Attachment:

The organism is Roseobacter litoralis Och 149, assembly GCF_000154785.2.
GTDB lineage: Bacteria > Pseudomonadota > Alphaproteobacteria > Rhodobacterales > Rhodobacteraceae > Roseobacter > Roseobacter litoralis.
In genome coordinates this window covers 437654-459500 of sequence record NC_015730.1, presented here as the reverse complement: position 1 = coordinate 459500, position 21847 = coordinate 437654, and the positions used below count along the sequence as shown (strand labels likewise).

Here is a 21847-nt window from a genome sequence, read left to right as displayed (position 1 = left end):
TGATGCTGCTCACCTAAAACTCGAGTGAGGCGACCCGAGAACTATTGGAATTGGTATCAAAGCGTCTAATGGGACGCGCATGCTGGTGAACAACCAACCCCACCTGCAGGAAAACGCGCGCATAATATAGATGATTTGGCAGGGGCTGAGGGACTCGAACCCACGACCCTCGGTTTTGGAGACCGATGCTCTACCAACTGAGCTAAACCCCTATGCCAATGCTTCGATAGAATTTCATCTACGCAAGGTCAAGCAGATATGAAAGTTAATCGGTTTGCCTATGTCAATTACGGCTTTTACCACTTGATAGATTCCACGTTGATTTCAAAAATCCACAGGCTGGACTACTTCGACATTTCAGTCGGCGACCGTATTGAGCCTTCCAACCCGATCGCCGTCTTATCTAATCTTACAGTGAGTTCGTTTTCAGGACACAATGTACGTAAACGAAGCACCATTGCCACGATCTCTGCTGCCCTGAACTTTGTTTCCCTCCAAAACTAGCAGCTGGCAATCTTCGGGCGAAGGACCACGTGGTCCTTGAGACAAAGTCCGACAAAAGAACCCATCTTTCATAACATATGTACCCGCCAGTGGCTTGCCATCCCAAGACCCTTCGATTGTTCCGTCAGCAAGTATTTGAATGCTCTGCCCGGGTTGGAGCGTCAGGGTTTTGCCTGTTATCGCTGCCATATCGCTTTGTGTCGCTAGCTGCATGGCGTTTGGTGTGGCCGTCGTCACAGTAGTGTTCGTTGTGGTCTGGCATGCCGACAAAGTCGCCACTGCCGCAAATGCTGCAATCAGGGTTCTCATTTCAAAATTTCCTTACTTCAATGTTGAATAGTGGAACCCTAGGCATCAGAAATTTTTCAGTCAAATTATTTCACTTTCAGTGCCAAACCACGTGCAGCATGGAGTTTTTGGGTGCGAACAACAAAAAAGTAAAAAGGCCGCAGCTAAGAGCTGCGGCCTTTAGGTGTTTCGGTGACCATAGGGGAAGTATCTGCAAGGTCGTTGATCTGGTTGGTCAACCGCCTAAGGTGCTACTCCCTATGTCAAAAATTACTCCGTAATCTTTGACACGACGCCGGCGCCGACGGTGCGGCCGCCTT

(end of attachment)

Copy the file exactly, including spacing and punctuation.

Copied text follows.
The organism is Roseobacter litoralis Och 149, assembly GCF_000154785.2.
GTDB lineage: Bacteria > Pseudomonadota > Alphaproteobacteria > Rhodobacterales > Rhodobacteraceae > Roseobacter > Roseobacter litoralis.
In genome coordinates this window covers 437654-459500 of sequence record NC_015730.1, presented here as the reverse complement: position 1 = coordinate 459500, position 21847 = coordinate 437654, and the positions used below count along the sequence as shown (strand labels likewise).

Here is a 21847-nt window from a genome sequence, read left to right as displayed (position 1 = left end):
TGATGCTGCTCACCTAAAACTCGAGTGAGGCGACCCGAGAACTATTGGAATTGGTATCAAAGCGTCTAATGGGACGCGCATGCTGGTGAACAACCAACCCCACCTGCAGGAAAACGCGCGCATAATATAGATGATTTGGCAGGGGCTGAGGGACTCGAACCCACGACCCTCGGTTTTGGAGACCGATGCTCTACCAACTGAGCTAAACCCCTATGCCAATGCTTCGATAGAATTTCATCTACGCAAGGTCAAGCAGATATGAAAGTTAATCGGTTTGCCTATGTCAATTACGGCTTTTACCACTTGATAGATTCCACGTTGATTTCAAAAATCCACAGGCTGGACTACTTCGACATTTCAGTCGGCGACCGTATTGAGCCTTCCAACCCGATCGCCGTCTTATCTAATCTTACAGTGAGTTCGTTTTCAGGACACAATGTACGTAAACGAAGCACCATTGCCACGATCTCTGCTGCCCTGAACTTTGTTTCCCTCCAAAACTAGCAGCTGGCAATCTTCGGGCGAAGGACCACGTGGTCCTTGAGACAAAGTCCGACAAAAGAACCCATCTTTCATAACATATGTACCCGCCAGTGGCTTGCCATCCCAAGACCCTTCGATTGTTCCGTCAGCAAGTATTTGAATGCTCTGCCCGGGTTGGAGCGTCAGGGTTTTGCCTGTTATCGCTGCCATATCGCTTTGTGTCGCTAGCTGCATGGCGTTTGGTGTGGCCGTCGTCACAGTAGTGTTCGTTGTGGTCTGGCATGCCGACAAAGTCGCCACTGCCGCAAATGCTGCAATCAGGGTTCTCATTTCAAAATTTCCTTACTTCAATGTTGAATAGTGGAACCCTAGGCATCAGAAATTTTTCAGTCAAATTATTTCACTTTCAGTGCCAAACCACGTGCAGCATGGAGTTTTTGGGTGCGAACAACAAAAAAGTAAAAAGGCCGCAGCTAAGAGCTGCGGCCTTTAGGTGTTTCGGTGACCATAGGGGAAGTATCTGCAAGGTCGTTGATCTGGTTGGTCAACCGCCTAAGGTGCTACTCCCTATGTCAAAAATTACTCCGTAATCTTTGACACGACGCCGGCGCCGACGGTGCGGCCGCCTT